Issues on skyway & highland accidents

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Early this week, I was interviewed by Ms. Jaymee Gamil of the Philippine Daily Inquirer (PDI) to comment on the recent series of accidents at the Skyway in my capacity as the Executive Director of InfraWatch (Citizens Infrastructure Integrity WatchDog). The report was prominently published the next day (last Tuesday, March 5, 2014, with the title “Skyway Needs Taller, Stronger Barriers” on the front page of the PDI Metro section.

The position of InfraWatch is that the Skyway should have safety barriers that have the height and the strength that would prevent vehicles from falling down to the road below when accidents occur. The concrete parapets and the metal rail guards must have the proper compressive strength and tensile strength, respectively, to serve their purpose: Help save lives and limbs in cases of accidents at the elevated expressway.

It is also our position that the same safety barriers should apply in other elevated national roads such as in bridges, viaducts and highland zigzag roads where vehicles can fall into ravines and cause deaths and injuries. Hundreds have been injured and killed in these types of accidents in the past decades. In early February, a Florida bus fell off a deep ravine in a barangay of Bontoc, the capital of Mountain province, killing 15 people.

Thus, the Department of Public Works & Highways (DPWH) should have installed the correct concrete barriers and steel guardrails in the Kennon Road, Marcos Highway, Naguilan Road going to Baguio, as well as the Halsema Highway (“Mountain Trail”) that passes through Benguet, Mountain Province and Ifugao in the Cordillera mountains.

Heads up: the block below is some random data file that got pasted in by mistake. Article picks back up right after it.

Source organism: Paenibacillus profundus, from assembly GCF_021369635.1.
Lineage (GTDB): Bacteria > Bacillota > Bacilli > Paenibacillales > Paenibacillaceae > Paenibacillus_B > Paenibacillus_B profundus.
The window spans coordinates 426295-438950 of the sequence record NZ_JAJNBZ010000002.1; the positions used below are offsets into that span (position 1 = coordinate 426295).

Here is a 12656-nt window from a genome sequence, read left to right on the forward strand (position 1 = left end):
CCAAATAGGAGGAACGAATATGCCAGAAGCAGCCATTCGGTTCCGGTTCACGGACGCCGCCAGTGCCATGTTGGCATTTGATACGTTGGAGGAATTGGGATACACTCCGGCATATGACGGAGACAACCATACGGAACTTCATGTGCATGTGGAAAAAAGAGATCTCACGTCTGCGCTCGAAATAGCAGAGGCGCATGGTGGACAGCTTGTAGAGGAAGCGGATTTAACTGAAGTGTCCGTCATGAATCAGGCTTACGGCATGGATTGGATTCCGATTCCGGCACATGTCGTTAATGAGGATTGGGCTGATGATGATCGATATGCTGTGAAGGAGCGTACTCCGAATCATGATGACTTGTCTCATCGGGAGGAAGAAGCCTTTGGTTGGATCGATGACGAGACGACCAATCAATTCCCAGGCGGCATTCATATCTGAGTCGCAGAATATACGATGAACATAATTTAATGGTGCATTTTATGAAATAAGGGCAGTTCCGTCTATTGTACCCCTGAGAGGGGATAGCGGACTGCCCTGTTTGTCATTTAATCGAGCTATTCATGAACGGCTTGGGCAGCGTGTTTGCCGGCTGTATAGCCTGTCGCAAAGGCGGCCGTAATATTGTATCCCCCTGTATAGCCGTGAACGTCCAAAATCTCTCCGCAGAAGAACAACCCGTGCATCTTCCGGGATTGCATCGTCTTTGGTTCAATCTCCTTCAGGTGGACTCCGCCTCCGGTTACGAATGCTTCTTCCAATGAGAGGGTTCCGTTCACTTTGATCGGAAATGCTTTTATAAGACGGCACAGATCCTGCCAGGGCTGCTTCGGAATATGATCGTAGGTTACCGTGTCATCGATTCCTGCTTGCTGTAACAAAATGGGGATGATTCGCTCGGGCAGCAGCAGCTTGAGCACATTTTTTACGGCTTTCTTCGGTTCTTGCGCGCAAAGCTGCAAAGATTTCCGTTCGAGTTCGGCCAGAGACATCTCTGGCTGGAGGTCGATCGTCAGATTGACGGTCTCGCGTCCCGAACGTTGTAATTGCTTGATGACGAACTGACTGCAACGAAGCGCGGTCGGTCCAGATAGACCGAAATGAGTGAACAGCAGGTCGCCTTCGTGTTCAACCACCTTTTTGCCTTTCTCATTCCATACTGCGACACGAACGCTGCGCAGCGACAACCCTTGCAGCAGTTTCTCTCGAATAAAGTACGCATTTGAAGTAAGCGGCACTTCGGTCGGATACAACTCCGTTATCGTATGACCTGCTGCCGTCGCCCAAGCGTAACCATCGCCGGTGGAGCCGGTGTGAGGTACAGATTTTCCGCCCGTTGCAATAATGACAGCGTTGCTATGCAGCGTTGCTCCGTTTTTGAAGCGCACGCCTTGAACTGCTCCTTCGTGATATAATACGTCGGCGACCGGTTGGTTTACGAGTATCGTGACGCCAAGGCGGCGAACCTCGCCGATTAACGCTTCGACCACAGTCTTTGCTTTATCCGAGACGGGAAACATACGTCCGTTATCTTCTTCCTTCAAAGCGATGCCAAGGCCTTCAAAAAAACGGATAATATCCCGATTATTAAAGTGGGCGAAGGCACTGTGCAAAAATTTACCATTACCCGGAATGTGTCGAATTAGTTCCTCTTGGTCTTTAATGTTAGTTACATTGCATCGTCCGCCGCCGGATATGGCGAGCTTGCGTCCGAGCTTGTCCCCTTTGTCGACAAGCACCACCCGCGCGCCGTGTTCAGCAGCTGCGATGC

However, with the recent highland tragedy last month, the Mayor of Bontoc was the only one with the perspicacity to point out the lack of the road safety barrier that could have prevented the ill-fated Florida passenger bus from plunging 120 meters (close to 400 feet) down from the mountain road.

Clearly, the DPWH has miserably failed in the past three years (2011-2013) with its mandate to provide the required safety barriers up there in the challenging highland roads. The different shapes and sizes of the concrete carriers and metal guardrails along Kennon Road, Marcos Highway, Naguilan Road and Halsema Highway also clearly shows that the DPWH has No Safety Standards that it follows, contrary to its shameless claims.

Likewise, the national government under the leadership of President B.S. Aquino III has miserably failed to address the issue of road transport safety. With the spate of road accidents last February, President Aquino has not even called his meeting with concerned government agencies that he promised three weeks ago. PNoy must have already forgotten what the Office of the President in Malacañang had announced in his name.

Skyway safety issues
Going back to the tragic accidents at the Skyway in the past three months, it now appears that the safety barriers there have not served its purpose. They are not there to prevent accidents from happening, but to help prevent vehicles from falling down when accidents happen that can result in injuries and deaths to both the drivers and passengers.